A Beautiful Place: The Tales and Realities of Life and Poverty in Bishkek

Posted on June 22, 2012

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I have had the most pleasant, peaceful past couple of days. In fact, at this moment, I am writing in the most serene and quiet, yet urban and connected, place I’ve found to work in over the course of our entire trip. At the moment, I’m sitting on a little wooden terrace, nursing a cup of light, fruity tea, listening to a fountain somewhere past the park of small, spindly evergreens just beyond this chaikhana (teahouse). I am, if you had no clue, currently writing from Bishkek, and this city is nothing like I thought it would be … which is perhaps a study in my own ignorance, preconceptions, and inborn prejudices.

With an introduction like that, I think it prudent to mention the things I knew about Kyrgyzstan before I came across the border from Kazakhstan a couple of days ago. Actually, I feel comfortable in saying that this is what most people in the West know of Kyrgyzstan if they know it at all, and I can even confirm that these notions were shared by many of Kyrgyzstan’s competitive Kazakh neighbors to the north. So let’s do it, let’s run through the information:

Kyrgyzstan is the most poor and economically hopeless of the Central Asian nations. Though the arbitrary, Stalinist borders of Central Asia gifted Kazakhstan, Turkmenistan, and even Uzbekistan with an abundance of trade routes and natural resources, it left little for either Kyrgyzstan or Tajikistan. But while the latter has succeeded, however you see it, in developing an economy in trafficking and mafia-style politics, the Kyrgyz Republic could not do the same. Similarly, whereas the Tajiks were gifted with a few Soviet industries to be reclaimed and retooled after independence, the Kyrgyz nation, mostly mountainous and hostile territory that resisted collectivization and retained a high degree of nomadism into the modern day, developed little industry under the Soviets.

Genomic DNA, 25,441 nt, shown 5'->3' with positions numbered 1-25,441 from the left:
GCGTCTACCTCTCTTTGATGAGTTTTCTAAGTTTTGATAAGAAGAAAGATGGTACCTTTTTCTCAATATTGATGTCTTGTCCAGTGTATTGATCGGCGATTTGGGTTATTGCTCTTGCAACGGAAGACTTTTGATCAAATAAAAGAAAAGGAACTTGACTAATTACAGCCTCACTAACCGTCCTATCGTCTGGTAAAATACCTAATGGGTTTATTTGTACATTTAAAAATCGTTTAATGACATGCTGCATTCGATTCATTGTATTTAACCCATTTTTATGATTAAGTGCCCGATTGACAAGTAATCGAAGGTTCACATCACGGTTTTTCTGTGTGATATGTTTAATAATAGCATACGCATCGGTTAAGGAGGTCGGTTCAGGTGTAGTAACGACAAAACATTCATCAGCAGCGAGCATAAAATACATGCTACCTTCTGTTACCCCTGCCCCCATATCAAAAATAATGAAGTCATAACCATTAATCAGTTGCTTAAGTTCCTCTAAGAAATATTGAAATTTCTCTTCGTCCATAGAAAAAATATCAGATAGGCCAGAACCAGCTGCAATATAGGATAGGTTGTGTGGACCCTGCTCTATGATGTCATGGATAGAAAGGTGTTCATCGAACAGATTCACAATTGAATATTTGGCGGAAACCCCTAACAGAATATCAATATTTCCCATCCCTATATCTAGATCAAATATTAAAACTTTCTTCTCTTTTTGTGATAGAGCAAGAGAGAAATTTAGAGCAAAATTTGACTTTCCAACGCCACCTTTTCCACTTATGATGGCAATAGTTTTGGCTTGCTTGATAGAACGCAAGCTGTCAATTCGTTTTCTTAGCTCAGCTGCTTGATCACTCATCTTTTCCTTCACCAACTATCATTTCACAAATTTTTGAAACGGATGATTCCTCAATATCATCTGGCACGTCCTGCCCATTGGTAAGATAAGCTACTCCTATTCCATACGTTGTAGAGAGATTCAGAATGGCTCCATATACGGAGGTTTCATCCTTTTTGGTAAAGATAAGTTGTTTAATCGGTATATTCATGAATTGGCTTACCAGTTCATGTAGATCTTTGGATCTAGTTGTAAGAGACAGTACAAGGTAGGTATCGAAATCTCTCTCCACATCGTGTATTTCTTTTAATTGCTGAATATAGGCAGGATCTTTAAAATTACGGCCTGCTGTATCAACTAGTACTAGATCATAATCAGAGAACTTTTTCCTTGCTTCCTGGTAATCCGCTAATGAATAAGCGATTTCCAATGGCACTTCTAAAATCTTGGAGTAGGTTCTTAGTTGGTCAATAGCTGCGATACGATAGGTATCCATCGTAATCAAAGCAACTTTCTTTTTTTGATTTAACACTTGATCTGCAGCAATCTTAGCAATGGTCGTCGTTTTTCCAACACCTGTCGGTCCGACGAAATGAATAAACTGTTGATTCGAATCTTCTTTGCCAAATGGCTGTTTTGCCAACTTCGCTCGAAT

Kyrgyzstan limped by on World Bank and International Monetary Fund programs and now plays host to the most NGOs of the region. It does the most spectacular political backflips to imitate the frameworks and notions of successful behavior dictated by Western donors. But little has worked and it remains crushingly poor.

That poverty compounds with one of the least rational political borders of the region, with the most potentially profitable zone, the Ferghana Valley in the south, largely disconnected from the politics and infrastructure of the north and pocketed with small villages that technically belong to neighboring Uzbekistan, which straddle roads and confuse trade and transit. Meanwhile, the large towns of the region are split almost evenly between Kyrgyz and Uzbek populations, which has resulted in ethnic violence, mainly in the southern town of Osh.

Together, poverty and ethno-political confusion have led to two post-Soviet revolutions over the span of 5 years from 2005 to 2010, deposing and forcing the re-writing of two constitutions (the present form of which many are discontented with). In total, the news and our popular ideas about how poverty and revolt work in the world paint a picture of Kyrgyzstan and its capital of Bishkek as nations in shambles, indigent and discontented, seedy and dangerous. And we were warned by Kazakhs before crossing the border that this place would be more wild, less developed, unpredictable, and generally sketchy.

Now for what we’ve observed here over the past few days:

Yes, this is a poor nation. But the images of that poverty are not bony children and beggars–food is rather plentiful, and subsistence living helps to keep stability without leading to the physical desperation that can cause true human tragedy. Commodity prices are low, and there is little here that could be described as luxurious. The food is hearty as in Mongolia, with little spice or variety, but plenty of filling meat and bread. Most of the cars are old Ladas or Russian Jeeps or second-hand sedans. The buses are old Nissan minibuses gutted of seats and Daewoos, passed down from more affluent nations. Infrastructure is limited, but small population sizes help to keep down health problems, while an abundance of fresh springwater melting off of the Kyrgyz Ala Too mountains just to the south helps keep Bishkek lush, green, and comfortable (although much more hot and humid than I’d expected a mountain capital to be).

Poverty is expressed, rather, in the guttering out of the nation’s eternal flame. A gas-lit flame at a WWII memorial in the center of the city, such a feature is common in most Central Asian cities, but here in Bishkek it receives far less fanfare. In fact, it’s an obscured monument mainly because within the last year the government came up short on money owed to a Russian gas company to keep the flame lit. The government could not find $6,000 in its budget for this symbolic gesture, and so the flame went out.